Belfast Telegraph

Friday 31 October 2014

Contrasting views cast doubt over recovery

Manufacturing growth looks set to help the economy avoid a triple-dip recession
Manufacturing growth looks set to help the economy avoid a triple-dip recession

The UK services and manufacturing sectors are on the rise and will help the economy avoid a triple dip recession, according to a new report by the British Chambers of Commerce.

The quarterly findings from the poll, which questioned more than 7,000 firms, said that the services sector, which accounts for about three-quarters of the UK economy, saw strong domestic sales and exports in the first three months of 2013. Overall, the organisation said that the results support its assessment that the economy will record "subdued growth" in 2013.

The results are in contrast to the picture of the economy being painted by official figures and other reports.

The Office for National Statistics (ONS) will give preliminary estimates of GDP growth for the first quarter later this month.

Its figures show the economy shrank by 0.3% in the last three months of 2012.

Meanwhile, the latest Markit/CIPS purchasing managers' index (PMI) has said that the UK's manufacturing sector contracted in the first quarter – if the UK economy does contract in the first three months of the year, it will have fallen back into recession for the third time in five years. The British Chambers of Commerce director general John Longworth said that fears of another recession may be tempered by the results. "The survey reinforces our assessment that recent ONS GDP figures have exaggerated the weakness and the volatility in UK output," he said

"Our survey results show areas of growing strength in the UK economy that militate against unnecessary pessimism, even though the UK's growth rate is still falling short of its potential.

"The Q1 results confirm that the economy's performance is weak by long-term historical standards and suggests a slow and protracted upturn. However, while remaining below trend for some time, growth is likely to stay in positive territory. Our survey shows that British businesses remain resilient, and are willing and able to drive recovery.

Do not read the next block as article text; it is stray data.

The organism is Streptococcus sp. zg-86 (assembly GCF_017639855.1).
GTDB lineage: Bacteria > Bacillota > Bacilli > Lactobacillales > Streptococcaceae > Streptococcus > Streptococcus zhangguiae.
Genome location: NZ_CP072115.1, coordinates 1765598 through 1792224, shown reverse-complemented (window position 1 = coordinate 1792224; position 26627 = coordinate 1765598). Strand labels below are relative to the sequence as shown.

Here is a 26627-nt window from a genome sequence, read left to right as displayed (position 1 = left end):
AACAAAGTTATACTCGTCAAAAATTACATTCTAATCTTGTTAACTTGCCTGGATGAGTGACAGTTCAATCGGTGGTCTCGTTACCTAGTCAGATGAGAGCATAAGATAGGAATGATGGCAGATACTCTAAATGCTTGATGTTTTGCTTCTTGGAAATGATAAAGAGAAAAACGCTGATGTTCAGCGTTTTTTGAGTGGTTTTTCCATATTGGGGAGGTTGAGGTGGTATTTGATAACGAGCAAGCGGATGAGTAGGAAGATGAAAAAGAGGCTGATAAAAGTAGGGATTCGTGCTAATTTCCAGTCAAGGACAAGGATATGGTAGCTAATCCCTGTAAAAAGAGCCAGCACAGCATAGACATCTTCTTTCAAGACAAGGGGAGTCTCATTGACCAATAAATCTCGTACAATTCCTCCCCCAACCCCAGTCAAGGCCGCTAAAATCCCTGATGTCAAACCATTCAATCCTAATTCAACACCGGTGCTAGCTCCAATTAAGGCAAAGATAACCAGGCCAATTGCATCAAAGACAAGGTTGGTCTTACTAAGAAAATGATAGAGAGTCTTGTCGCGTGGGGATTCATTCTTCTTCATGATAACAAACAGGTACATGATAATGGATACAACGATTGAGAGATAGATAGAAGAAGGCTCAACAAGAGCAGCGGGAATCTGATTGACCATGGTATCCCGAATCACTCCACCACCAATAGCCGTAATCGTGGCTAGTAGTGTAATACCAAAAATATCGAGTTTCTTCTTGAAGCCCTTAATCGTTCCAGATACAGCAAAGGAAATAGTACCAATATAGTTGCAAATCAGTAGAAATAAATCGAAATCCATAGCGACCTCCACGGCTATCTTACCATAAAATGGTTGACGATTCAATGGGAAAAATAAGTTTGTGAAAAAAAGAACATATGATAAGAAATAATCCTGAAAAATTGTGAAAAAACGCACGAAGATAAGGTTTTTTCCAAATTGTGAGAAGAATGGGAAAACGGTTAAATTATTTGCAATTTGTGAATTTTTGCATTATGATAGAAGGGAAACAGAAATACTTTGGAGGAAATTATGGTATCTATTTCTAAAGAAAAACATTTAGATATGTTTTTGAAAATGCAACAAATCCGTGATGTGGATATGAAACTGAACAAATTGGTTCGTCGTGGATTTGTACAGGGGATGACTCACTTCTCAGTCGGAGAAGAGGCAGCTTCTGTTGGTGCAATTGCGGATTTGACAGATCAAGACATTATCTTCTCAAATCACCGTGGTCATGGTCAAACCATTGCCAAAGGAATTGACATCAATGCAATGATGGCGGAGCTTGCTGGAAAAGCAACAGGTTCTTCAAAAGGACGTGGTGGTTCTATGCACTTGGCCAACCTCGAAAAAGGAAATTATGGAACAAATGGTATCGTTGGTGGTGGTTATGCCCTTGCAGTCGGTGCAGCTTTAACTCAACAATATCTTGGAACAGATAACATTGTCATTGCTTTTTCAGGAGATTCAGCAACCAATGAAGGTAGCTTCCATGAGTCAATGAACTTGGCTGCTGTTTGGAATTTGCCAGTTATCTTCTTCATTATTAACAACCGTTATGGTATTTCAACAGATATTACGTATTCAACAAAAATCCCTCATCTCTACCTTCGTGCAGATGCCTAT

"The strength of the export balances, particularly in the service sector, confirms the existence of huge untapped potential that must be unleashed.

"We need a two-pronged strategy that combines firm adherence to cutting unsustainable levels of government current spending, with effective policies aimed at enabling the private sector to drive recovery and create jobs."

The Northern Ireland Chamber of Commerce publishes its own quarterly report using findings from firms in the region.

...but troubled manufacturing figures heighten fears of triple dip

By Holly Williams

The threat of a triple-dip recession has reared its head again after figures suggested the UK's manufacturing sector contracted in the first quarter following another month of sliding output.

The sector's "winter of discontent" continued into March as overall activity slumped for the second month in a row, with a worse-than-expected headline reading of 48.3 – below the 50 level which separates growth from contraction, the latest Markit/CIPS purchasing managers' index (PMI) revealed.

While this was up marginally on the 47.9 recorded in February, it left the overall reading at 49 for the first three months of 2013 after further falls in production and new orders.

Economists said the poor performance from manufacturers could be enough to tip the UK back into recession if the larger services sector also struggled to grow in the first quarter.

New export orders fell for the 15th month running in March, dashing hopes for a boost from the weakened pound.

The survey indicated that demand remained weak from Europe, while competition from the US and South Asia also hit the UK's export market.

The Markit/CIPS report showed little respite for manufacturers and in fact suggested that the weak pound had pushed up prices for imported raw materials and semi-finished products.

The recent bad weather was also cited as a factor behind recent falls in activity, as well as subdued client confidence.

Hopes are pinned on the services sector to help offset woes in manufacturing and construction to bring the UK back from the brink of recession in the first quarter.

The Office for National Statistics said service sector output increased by 0.8% in January on a year earlier and was up 0.3% month-on-month, despite the snow impact at the start of the year. Further details on the service sector are due in a PMI report later this week, while a survey is also out on March construction activity tomorrow.

Dismal PMI readings for March could see the Bank of England take further action to boost the economy at this week's rates meeting.

While policymakers are expected to keep the quantitative easing programme on hold at £375bn, they have already said they stand ready to pump more money into the economy if needed.

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